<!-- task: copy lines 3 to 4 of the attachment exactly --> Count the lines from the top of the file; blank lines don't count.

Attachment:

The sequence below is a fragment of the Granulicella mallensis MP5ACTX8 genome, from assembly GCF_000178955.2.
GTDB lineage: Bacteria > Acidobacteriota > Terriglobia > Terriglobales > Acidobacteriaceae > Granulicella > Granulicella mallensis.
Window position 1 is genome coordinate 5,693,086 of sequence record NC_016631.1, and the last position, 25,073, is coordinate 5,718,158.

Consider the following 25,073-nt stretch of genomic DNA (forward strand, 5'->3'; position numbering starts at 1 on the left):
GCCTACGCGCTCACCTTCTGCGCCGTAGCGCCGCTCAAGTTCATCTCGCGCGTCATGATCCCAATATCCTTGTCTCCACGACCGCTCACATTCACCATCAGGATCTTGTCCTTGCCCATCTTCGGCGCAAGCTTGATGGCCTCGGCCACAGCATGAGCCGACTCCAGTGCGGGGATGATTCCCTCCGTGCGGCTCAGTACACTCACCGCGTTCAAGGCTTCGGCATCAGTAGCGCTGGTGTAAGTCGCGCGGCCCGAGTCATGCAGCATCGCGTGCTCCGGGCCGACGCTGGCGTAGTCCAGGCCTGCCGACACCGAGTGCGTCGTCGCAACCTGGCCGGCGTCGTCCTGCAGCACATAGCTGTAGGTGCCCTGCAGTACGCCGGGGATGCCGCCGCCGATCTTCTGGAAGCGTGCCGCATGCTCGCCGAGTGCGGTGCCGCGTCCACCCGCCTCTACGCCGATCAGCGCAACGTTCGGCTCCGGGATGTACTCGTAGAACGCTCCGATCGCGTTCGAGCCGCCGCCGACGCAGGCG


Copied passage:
Window position 1 is genome coordinate 5,693,086 of sequence record NC_016631.1, and the last position, 25,073, is coordinate 5,718,158.

Consider the following 25,073-nt stretch of genomic DNA (forward strand, 5'->3'; position numbering starts at 1 on the left):